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'Magic Gardens':

Wastewater Project Delivers Safe Drinking Water to Indonesia

According to the World Health Organization (WHO), 844 million people do not have access to drinking water today. It’s a big problem, especially for the world’s largest populations, like in Indonesia. The archipelago nation has the fourth-largest population in the world, yet more than 27 million people lack safe water there. The importance of proper sanitation is critical since 50 million Indonesians don’t use toilets. About 1 in 8 Indonesian households lack access to safe drinking water, according to UNICEF. 

Without a sanitation system, wastewater from toilets leaks into the groundwater, and many people get sick or die from contaminated water. Spending lots of money on bottled water then becomes a necessity.

 
"To combat the clean water problem in rural and remote areas, Clariant is collaborating with other local and multinational corporations to bring safe drinking water to Indonesia through wastewater treatment gardens (WWGs)."

Countries such as Indonesia struggle to get affordable sanitation systems to deliver safe drinking water to remote households. The Business Council for Sustainable Development Singapore (BCSD) is at the heart of a project to bring wastewater treatment and clean drinking water to poor regions. Launched in 2013, BCSD is a nonprofit focused on creating sustainability in business, society and the environment.

To combat the clean water problem in rural and remote areas, Clariant is collaborating with other local and multinational corporations  to bring safe drinking water to Indonesia through wastewater treatment gardens (WWGs).

These gardens consist of an airtight septic tank and piping; a vegetated leach field with stones, gravel, white sand, a brick rim and a nutrient remover like banana trees; and a ceramic filter. In this system, a septic tank destroys harmful bacteria and produces nutrients. The garden uses up the nutrients, and the ceramic filter eliminates dirt, debris and bacteria after it filters through the groundwater and is retrieved at the well.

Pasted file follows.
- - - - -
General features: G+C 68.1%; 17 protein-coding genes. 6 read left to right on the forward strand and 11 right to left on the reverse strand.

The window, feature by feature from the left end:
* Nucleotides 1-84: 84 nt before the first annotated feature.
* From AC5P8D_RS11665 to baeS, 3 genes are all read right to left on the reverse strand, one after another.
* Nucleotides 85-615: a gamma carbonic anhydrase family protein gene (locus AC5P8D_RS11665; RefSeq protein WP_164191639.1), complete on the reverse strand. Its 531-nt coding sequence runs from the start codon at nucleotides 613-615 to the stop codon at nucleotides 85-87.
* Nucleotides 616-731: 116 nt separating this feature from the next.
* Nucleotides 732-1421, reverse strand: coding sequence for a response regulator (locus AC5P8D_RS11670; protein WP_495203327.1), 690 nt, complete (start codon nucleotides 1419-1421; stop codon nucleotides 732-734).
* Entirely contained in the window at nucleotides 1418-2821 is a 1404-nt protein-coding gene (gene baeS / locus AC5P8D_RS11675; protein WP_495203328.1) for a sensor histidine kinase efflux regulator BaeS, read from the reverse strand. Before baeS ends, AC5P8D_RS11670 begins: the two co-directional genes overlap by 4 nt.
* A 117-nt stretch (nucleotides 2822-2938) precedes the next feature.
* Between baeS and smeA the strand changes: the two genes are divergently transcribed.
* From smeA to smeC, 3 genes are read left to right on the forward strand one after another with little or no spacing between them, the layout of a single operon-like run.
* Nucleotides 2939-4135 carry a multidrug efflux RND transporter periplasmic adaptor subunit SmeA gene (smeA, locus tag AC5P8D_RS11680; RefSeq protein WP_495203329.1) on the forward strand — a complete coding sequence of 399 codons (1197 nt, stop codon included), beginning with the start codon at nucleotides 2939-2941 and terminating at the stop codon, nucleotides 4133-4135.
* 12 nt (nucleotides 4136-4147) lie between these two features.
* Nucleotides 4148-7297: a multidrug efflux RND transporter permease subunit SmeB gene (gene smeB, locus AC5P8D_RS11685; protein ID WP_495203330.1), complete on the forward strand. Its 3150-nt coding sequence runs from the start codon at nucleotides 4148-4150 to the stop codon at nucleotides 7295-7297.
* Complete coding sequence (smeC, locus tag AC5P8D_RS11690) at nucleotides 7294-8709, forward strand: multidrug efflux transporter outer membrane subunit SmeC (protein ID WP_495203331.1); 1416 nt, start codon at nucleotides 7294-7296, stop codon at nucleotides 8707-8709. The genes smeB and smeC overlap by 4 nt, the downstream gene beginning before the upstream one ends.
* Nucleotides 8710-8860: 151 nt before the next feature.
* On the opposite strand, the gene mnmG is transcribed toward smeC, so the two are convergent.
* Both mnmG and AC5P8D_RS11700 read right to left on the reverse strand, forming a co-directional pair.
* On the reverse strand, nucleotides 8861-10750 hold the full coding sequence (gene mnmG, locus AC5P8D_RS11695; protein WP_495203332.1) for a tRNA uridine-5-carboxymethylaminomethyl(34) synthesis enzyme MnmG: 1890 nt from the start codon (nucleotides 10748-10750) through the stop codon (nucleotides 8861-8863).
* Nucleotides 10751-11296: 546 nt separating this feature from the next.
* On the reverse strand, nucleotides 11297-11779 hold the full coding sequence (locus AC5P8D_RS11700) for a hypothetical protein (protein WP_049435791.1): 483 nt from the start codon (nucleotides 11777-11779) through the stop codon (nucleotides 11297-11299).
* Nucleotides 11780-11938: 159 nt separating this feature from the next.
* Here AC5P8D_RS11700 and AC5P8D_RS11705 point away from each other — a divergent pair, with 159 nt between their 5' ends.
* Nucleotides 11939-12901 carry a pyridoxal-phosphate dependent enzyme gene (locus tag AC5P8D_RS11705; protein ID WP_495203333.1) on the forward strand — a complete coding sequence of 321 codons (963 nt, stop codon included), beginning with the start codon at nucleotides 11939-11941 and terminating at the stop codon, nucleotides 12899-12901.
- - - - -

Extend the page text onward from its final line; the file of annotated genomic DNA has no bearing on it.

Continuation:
The first phase of the WWG project began in November 2016 at the research base in Bintan, Indonesia where more than 50 WWGs have been established since 2016. Later phases could expand beyond Indonesia.


For the project, Clariant is contributing two products: bentonite and grey masterbatches. An adsorbent clay, bentonite helps remove metal ions and pollutants from the wastewater, and the masterbatches are used as additives for the plastic materials used. Its grey masterbatches are used to color the septic tank that collects wastewater for primary treatment. These color additives help protect the tank from sunlight degradation.


"By playing a role in this wastewater treatment project, we demonstrate once again Clariant's strong commitment to sustainability and reinforce our role as a responsible corporate citizen in the Southeast Asian region," says Dieter Seng, regional president of the Southeast Asia Pacific Region for Clariant.

For the WWGs to succeed, they’ll need to be affordable. Still, there’s a long waiting list for Indonesian villagers to get WWGs. The villagers say water from a well that’s treated by a WWG tastes better than bottled water and that drinking from the well also save them money over the bottles.


Harnessing the power of nature and innovative science, we’re helping to fulfill a basic human right— safe and clean water.

To learn more about the initiative check out the BCSD project site.

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